Authors: Matthias Helble and Ganeshan Wignaraja, ADBI
Trade negotiators are currently intensifying their efforts to prepare a deal for the upcoming WTO Ministerial Conference in Bali from 3–6 December 2013. Agreeing on an early harvest would be an important step to re-launch the beleaguered Doha Round and boost Asia’s trade. If little progress is visible in Bali, it is likely that trade policy attention will shift more to mega-regional trade agreements.
The WTO Doha Development Round was launched in 2001 to improve the international trading system by further lowering trade barriers and by revising certain trade rules. Projections suggested that a comprehensive deal would bring world income gains of US$280 billion with notable gains for Asian countries. The ambitious work program made progress until December 2008, when the trade talks stalled over a discord between the United States and India over agriculture. As a reaction, many countries, including some in Asia, chose to sign regional trade agreements to reduce trade barriers and improve trade rules. After two unsuccessful WTO Ministerial Conferences in 2009 and 2011, the meeting in Indonesia, an influential Asian country, represents an important opportunity to bring WTO members back to the negotiation table. In the most optimistic scenario, members will sign several smaller agreements and thereby signal a re-launch of the Doha Round.
In the current negotiations in Geneva to prepare the conference, convergence is apparent around three deliverables.
First, the G20 group of developing countries has made a proposal to change the tariff-quota administration, which would ensure that quotas are distributed in a more transparent way, facilitating market access for quota-restricted products. At present, WTO members have reached consensus on the issue of improving information sharing, but they are still debating how disciplines should be tightened.
The second deliverable is an agreement on trade facilitation, which would accelerate cross-border trade by increasing transparency, harmonising customs procedures and improving trade infrastructure. The main sticking point is how to balance the obligations of developing countries and the assistance granted to them by developed countries. Recently, the IMF, the World Bank and the regional development banks (including the Asian Development Bank), announced that they would cooperate with the WTO to ensure that developing countries would receive assistance to meet the new trade facilitation commitments.
The third deliverable, based on a proposal by the G33 group of developing countries, would allow governments in developing countries to purchase and stock unlimited food at government-set prices for food-security purposes, without being considered as trade-distorting domestic support in contravention of WTO disciplines. The strongest supporters of this proposal are large Asian countries, namely China, India and the Philippines, which all have food security schemes in place for the poor. Currently, WTO members seem to agree on the so-called ‘peace clause’, which would give developing countries a temporary waiver from being challenged under the WTO.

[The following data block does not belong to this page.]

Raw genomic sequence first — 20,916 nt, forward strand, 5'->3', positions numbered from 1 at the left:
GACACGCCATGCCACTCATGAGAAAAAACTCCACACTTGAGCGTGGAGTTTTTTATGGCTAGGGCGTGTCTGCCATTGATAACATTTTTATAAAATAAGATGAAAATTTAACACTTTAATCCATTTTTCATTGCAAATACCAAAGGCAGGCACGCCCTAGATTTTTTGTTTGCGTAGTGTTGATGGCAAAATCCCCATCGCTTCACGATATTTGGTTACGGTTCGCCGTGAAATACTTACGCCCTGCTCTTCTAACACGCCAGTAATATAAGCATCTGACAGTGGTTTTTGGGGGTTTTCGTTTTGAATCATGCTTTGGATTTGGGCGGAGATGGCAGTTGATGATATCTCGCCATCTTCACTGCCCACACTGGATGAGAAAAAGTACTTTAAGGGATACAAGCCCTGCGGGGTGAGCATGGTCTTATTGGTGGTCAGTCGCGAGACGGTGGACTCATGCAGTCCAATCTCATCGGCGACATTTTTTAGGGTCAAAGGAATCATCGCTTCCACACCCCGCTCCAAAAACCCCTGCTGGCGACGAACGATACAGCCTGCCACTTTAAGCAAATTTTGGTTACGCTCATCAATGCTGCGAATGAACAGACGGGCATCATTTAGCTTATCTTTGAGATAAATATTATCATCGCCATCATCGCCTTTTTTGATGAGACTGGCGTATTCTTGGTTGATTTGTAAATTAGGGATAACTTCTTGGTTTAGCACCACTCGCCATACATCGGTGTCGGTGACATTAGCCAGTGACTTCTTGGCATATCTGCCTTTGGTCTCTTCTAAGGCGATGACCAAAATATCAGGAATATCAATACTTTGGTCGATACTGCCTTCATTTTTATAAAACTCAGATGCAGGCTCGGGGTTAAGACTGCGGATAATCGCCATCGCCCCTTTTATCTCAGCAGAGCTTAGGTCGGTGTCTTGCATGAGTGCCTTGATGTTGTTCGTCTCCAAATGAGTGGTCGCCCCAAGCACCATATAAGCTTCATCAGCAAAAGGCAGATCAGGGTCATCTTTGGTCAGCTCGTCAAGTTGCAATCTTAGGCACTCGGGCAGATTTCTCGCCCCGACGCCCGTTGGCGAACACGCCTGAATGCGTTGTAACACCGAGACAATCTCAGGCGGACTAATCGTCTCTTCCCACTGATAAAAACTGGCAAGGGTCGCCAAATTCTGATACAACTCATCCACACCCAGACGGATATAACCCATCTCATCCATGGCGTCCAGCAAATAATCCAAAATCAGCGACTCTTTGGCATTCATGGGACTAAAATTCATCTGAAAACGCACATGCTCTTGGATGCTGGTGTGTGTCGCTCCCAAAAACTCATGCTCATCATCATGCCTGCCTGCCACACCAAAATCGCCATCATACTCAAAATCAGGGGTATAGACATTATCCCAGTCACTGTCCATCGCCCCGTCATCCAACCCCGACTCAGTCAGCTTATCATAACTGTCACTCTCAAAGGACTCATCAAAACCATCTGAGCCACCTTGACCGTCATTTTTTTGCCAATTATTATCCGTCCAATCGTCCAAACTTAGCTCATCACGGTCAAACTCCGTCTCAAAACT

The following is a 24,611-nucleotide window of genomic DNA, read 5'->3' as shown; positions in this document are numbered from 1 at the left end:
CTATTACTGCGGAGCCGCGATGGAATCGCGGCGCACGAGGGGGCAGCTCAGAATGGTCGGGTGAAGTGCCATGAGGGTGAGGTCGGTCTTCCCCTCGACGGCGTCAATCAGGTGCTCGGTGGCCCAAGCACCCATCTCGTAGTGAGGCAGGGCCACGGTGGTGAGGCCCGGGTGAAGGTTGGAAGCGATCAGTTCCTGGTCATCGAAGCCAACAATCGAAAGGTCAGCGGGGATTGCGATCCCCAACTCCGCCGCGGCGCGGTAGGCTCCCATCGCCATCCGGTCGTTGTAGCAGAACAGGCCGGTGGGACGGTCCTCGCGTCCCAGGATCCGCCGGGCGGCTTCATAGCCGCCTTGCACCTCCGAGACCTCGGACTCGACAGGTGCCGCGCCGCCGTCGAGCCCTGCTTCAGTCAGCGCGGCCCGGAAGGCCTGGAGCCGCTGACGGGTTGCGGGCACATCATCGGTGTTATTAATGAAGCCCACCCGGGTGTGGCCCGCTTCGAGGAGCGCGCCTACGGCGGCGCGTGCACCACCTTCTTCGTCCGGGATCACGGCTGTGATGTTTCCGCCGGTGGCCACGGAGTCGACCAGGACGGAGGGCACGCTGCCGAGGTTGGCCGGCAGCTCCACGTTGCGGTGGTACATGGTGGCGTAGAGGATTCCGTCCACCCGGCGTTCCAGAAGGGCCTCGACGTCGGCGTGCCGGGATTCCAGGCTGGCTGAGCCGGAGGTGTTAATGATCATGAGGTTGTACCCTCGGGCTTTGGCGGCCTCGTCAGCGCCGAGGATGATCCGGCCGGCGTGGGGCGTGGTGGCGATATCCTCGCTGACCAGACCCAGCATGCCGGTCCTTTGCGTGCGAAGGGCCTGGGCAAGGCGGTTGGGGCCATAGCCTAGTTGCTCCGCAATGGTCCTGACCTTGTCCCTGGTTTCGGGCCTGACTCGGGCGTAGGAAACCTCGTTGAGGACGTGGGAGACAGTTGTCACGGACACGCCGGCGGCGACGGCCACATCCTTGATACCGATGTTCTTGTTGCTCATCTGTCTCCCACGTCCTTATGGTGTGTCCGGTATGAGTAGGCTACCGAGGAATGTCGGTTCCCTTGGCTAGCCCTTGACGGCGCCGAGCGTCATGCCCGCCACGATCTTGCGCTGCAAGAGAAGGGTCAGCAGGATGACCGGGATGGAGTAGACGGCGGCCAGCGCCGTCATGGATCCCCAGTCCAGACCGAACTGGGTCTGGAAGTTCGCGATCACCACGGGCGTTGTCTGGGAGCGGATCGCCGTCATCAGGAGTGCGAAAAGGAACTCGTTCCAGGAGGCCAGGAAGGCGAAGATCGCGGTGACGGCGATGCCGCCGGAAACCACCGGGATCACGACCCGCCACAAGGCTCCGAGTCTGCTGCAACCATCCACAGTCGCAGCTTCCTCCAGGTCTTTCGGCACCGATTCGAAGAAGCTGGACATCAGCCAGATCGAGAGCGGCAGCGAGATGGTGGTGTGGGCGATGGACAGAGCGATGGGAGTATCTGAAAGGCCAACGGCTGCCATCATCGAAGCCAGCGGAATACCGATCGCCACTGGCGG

Agreeing on these deliverables will likely improve trade prospects for Asian countries; however, there are some uncertainties.
The first two issues, namely a reform of the quota administration and trade facilitation, should help facilitate trade in Asia. However, only a small fraction of trade in the region is subject to quotas and the agreement would merely make their administration more transparent.
With regards to trade facilitation, several developing Asian countries have already highly efficient customs, as demonstrated for example by the World Bank’s trade Logistics Performance Index 2012. Trade facilitation might therefore be more important for lower-income countries in Asia. The Bali package would help reinforce existing efforts to streamline customs and reduce red tape. The positive effects on trade will probably not materialise immediately but rather in the medium run.
The trade effect of the third deliverable is highly uncertain. Price-setting and food stocking by governments might seriously distort markets. If Asian countries, where food stocks mainly consist of rice, were to apply the newly granted flexibilities, the rice market in the region might become heavily disrupted. Such an outcome would run against the idea of creating a more open, stable and predictable trading environment.
Even if the trade effects of the three deliverables might be small, agreeing on a small package in Bali would provide a strong incentive to resume negotiations of key parts of the Doha Development Agenda. The risk remains high, however, that no agreements will be reached. So-called mega-regional trade agreements under negotiation by key WTO members, such as the Trans-Pacific Partnership or the Transatlantic Trade and Investment Partnership, reflect the skepticism felt toward completing the Doha Round.
Matthias Helble is Research Fellow and Ganeshan Wignaraja is Director of Research at the Asian Development Bank Institute.
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